Ask any politician if they promote family values, and you’ll get the answer you’d expect. Ask a group of politicians to define family values, though, and you’ll likely get completely different, perhaps conflicting answers.
In many ways, social conservatives and social progressives agree on the type of society they want to shape. Both sides share goals of reducing crime, strengthening families, creating an environment in which people can prosper and keeping the government from invading individual privacy.
But the methods they employ to promote their particular version of family values are so divergent that they spark political disagreements in which both sides claim to be motivated by virtue and blame the opposition for trying to achieve goals that are detrimental to society.
The conflicts become apparent after peeling back the superficial definition of “family values” and considering exactly what it means to different individuals, said professor Linell Cady, director of ASU’s Center for the Study of Religion and Conflict.
“It is more that, well, what actually is meant by family values? And when you unpack it, does it make room for, let us say, non- discrimination against gays and lesbians?” she said.
Social progressives at the Arizona Legislature describe family values in broad, fluid terms. From that perspective, a family can be a group of people, regardless of gender, who bond and take care of each other.
Gay people should have the same rights and privileges as heterosexuals. Abortion is an individual choice in which government should not interfere.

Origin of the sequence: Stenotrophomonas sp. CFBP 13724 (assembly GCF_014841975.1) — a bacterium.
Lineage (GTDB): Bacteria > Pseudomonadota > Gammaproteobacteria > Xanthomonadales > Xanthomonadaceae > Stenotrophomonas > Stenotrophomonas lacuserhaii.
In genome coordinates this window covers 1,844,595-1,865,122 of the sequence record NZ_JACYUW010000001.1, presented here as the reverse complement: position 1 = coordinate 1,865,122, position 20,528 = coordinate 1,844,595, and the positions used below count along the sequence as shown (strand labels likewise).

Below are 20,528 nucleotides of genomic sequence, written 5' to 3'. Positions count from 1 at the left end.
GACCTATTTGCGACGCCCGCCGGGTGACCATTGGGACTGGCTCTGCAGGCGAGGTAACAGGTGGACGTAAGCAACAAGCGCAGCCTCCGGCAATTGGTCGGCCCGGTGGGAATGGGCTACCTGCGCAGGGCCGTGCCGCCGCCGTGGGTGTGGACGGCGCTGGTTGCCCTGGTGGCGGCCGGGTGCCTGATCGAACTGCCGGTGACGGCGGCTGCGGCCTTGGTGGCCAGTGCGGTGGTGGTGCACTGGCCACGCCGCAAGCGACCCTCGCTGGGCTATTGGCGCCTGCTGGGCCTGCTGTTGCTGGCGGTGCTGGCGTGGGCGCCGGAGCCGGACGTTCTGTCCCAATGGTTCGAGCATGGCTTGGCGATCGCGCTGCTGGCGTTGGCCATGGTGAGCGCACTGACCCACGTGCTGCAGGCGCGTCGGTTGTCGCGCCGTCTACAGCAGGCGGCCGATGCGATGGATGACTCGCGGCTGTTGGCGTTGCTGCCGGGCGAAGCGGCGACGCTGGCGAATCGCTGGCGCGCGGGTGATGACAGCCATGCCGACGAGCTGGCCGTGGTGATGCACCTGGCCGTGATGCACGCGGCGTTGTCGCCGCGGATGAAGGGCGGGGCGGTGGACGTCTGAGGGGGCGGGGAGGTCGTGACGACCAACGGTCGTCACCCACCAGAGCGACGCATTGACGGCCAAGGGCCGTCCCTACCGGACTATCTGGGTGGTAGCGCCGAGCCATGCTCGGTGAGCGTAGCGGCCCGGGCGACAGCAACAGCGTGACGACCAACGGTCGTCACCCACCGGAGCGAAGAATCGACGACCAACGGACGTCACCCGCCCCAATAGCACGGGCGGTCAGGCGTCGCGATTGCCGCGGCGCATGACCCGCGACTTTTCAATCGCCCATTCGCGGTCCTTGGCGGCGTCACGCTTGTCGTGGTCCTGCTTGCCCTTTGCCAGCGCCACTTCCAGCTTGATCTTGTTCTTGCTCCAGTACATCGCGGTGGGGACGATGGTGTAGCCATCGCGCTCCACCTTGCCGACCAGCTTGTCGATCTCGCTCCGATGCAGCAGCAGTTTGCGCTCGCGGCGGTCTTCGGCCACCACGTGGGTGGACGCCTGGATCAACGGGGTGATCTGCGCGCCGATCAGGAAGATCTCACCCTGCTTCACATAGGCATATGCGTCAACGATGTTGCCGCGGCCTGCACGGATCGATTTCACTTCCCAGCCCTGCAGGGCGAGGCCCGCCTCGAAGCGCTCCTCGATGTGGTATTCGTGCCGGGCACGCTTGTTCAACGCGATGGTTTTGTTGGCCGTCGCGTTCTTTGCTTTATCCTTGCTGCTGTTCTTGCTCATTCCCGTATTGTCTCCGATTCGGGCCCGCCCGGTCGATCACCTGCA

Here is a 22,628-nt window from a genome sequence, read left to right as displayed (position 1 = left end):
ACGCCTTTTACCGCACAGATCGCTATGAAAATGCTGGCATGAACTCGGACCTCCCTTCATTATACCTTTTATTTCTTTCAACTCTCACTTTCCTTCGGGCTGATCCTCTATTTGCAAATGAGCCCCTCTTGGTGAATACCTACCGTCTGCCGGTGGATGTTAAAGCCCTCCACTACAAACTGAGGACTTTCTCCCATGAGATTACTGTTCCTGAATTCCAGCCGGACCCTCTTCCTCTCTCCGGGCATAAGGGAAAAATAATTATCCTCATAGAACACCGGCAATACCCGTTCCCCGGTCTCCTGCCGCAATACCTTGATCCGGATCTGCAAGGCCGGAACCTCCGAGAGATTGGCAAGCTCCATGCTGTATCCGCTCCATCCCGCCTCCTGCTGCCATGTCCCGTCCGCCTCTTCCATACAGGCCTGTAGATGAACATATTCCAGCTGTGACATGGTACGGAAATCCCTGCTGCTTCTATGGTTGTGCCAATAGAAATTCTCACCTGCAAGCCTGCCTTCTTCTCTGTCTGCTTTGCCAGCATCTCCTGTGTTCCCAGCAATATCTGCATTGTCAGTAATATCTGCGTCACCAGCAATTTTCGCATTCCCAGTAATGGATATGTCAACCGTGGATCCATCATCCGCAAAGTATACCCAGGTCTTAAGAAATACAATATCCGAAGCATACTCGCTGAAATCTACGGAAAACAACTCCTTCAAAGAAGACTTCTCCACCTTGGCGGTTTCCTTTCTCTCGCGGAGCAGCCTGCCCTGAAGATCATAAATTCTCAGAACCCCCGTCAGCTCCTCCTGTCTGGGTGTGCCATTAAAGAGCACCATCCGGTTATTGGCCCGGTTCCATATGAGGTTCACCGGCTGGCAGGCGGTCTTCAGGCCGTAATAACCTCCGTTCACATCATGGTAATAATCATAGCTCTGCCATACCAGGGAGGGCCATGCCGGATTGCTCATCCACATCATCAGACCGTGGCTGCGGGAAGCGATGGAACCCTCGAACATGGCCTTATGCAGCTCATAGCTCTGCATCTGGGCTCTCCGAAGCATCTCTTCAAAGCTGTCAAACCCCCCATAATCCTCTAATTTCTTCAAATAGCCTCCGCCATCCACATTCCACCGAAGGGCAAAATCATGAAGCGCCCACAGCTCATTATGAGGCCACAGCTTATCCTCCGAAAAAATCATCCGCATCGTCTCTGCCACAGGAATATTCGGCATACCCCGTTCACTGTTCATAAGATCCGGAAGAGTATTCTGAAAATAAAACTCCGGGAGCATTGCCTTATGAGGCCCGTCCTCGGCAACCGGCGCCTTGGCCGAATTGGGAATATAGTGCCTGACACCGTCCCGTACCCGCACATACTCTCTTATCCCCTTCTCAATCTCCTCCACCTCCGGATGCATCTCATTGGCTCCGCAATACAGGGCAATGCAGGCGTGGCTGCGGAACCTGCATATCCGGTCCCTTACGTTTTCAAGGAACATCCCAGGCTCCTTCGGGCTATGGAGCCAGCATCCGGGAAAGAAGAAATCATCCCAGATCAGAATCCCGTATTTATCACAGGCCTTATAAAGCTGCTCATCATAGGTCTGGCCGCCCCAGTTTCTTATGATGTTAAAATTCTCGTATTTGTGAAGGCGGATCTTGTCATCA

Social conservatives generally have a more exclusive, traditional perspective on family values. Marriage should be allowed only between a man and a woman. Abortion should be against the law. Children should be raised by traditional families.
Sen. Linda Gray, a Glendale Republican, said she holds firm to the ideals embraced in the 1800s by families who settled the American frontier.
To give an example, Gray brought up the “Little House on the Prairie,” the classic work of Laura Ingalls Wilder that was originally published in the 1930s and was later adapted for TV in the 1970s.
The Ingalls family, as described in the book, included a mom, a dad and three daughters. The family exhibited a spirit of self-reliance, made daily decisions based on Biblical teachings and stuck together during hard times.
“For centuries we’ve had a definition of family as being a mother and a father and children. It’s only until recently that others have tried to redefine family,” she said.
During the past year, Gray and other conservative lawmakers have introduced several dozen bills in the Legislature to sustain, if not try to recapture, this ideal family. Many have already passed, and others are working their way through the House and Senate.
Faith-based groups that are active in politics see themselves as vanguards against an onslaught of challenges to society’s morality.
They say the country’s long-held values are under attack. They argue that, like everyone else, they have a right to shape public policy.
“I think you only have to pick up the newspaper and turn on the television to see the attacks that are on families and the forces… that go against responsibility,” said Cathi Herrod, president of the Center for Arizona Policy, an evangelical Christian group that lobbies at the Capitol. “Just the mere fact that our daughters as minors can obtain abortion without their parents knowing about it is the most glaring example of what’s wrong in our culture.”
But social progressives in Arizona have fought back against the policy positions staked out by Gray and groups such as the Center for Arizona Policy. They say passing new laws that conform to one version of family values would roll the state back into the middle of the 20th century, when women were relegated to second-class status and were not trusted to make decisions about their own reproductive health.
Senate Minority Whip Linda Lopez said state laws should accommodate a diverse society in which people are free to make lifestyle choices as long as their actions don’t violate the rights of others. Forcing all residents to adhere to a particular set of religious values is a form of discrimination, she said.